Concrete is the single most widely used material in the construction industry all over the globe with an average annual consumption of 1m3 per person. There is strong evidence to suggest that forms of concrete were used thousands of years ago when the Romans built the Coliseum and the Pantheon in Rome.

One of the main advantages of using concrete within the structure of a building is the resistance it has against fire. Most building materials that are exposed to fires are visually effected and therefore can be easily identified as unfit and later replaced. Concrete on the other hand changes very little in respect of the shape and size making it much more difficult to assess for damage.

The fact is that concrete does lose strength when it is heated above 300°C. The current methods that are used to assess damage involve entering potentially dangerous and unstable parts of the building, these results will propose any suitable repair methods or decide if demolition is required, as a result of this; the need for new assessment technology has never been greater.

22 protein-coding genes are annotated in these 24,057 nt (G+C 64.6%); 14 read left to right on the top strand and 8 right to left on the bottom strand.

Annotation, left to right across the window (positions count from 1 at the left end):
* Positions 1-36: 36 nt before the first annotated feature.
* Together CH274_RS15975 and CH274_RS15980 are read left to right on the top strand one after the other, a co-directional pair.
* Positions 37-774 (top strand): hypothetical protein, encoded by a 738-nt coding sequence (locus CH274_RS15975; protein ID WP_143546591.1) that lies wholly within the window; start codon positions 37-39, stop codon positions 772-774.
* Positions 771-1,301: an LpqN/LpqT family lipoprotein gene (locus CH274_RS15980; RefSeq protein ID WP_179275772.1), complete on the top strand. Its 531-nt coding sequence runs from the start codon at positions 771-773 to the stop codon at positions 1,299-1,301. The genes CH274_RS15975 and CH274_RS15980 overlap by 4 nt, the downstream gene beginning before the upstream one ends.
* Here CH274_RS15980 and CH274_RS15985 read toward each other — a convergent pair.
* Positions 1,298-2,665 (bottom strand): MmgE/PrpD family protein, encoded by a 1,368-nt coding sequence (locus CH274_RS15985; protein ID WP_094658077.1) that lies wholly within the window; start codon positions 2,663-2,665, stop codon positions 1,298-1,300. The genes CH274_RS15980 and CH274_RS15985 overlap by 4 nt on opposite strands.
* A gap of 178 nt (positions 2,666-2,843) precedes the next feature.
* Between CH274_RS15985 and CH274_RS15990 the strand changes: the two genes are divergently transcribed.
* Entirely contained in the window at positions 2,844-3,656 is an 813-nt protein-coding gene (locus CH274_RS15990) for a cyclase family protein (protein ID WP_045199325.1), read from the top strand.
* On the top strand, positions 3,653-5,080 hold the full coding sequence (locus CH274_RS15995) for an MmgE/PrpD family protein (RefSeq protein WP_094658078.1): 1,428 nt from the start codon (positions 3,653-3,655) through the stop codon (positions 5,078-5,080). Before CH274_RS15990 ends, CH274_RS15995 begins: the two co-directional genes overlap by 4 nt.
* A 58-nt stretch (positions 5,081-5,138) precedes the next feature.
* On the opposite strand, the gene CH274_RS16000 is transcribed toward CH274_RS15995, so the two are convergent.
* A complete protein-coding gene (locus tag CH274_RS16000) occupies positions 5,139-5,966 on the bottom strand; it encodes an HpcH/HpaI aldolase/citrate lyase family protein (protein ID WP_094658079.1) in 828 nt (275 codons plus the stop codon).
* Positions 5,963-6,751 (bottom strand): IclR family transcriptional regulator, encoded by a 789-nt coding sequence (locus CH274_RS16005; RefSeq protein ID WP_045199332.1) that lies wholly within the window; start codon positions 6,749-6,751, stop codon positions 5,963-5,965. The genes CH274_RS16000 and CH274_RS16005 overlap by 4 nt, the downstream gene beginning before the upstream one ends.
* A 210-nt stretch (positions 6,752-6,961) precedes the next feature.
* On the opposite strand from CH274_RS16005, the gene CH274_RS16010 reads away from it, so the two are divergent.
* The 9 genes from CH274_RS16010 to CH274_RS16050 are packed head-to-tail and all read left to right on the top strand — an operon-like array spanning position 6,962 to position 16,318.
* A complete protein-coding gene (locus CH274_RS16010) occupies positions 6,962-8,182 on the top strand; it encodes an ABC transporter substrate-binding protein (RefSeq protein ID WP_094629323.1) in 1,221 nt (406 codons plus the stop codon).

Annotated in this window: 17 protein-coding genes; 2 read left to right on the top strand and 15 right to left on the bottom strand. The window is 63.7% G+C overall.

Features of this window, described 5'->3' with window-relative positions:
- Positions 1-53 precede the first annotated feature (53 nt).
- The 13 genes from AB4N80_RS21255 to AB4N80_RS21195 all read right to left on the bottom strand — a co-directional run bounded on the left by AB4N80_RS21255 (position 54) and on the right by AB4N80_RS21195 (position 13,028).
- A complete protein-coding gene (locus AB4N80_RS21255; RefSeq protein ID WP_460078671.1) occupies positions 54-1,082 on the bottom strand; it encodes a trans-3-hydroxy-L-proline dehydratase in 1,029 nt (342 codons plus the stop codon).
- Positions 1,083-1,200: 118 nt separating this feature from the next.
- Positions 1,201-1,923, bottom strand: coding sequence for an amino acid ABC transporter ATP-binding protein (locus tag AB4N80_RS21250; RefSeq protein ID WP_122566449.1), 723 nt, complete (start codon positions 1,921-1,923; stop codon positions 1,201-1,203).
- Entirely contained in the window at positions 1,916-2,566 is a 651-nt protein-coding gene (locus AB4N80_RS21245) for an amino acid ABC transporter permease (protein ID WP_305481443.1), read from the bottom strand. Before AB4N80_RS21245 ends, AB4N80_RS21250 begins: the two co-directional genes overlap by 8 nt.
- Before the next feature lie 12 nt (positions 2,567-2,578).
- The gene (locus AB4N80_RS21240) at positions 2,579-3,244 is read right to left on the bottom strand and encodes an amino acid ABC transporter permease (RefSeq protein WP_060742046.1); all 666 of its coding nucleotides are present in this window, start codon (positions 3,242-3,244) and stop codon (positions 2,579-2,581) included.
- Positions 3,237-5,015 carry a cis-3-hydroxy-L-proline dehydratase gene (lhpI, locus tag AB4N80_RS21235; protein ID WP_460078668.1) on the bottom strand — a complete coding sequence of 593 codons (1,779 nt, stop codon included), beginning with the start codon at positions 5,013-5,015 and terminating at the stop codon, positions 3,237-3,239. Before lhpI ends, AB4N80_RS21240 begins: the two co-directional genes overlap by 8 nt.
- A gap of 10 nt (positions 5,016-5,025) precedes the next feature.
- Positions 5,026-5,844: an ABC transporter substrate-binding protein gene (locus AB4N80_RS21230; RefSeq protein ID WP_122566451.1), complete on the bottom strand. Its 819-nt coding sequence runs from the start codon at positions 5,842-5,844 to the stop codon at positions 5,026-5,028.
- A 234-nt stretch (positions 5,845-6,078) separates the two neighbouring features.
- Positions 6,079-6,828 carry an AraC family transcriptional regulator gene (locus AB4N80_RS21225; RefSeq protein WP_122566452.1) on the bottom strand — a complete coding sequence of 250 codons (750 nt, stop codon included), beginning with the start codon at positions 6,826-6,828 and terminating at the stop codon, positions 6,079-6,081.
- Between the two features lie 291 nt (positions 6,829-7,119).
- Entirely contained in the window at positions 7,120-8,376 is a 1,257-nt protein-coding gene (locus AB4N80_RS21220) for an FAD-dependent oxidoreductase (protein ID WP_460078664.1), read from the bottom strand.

Research that has been carried out by the Engineering Department at The University of Nottingham, UK has found that laser scanning is a new and viable technique to assess the damaging effects of fire on concrete. The scanning can be done from a distance which improves the safety of the procedure; the process is also very quick with millions of points being measured within seconds.

The research concluded that not only is the laser scanning quicker and safer, but is also a lot more accurate than any other methods used in the construction industry. The technique known as Terrestrial Laser Scanning (TLS) is estimated to be developed and used in the industry in the coming years.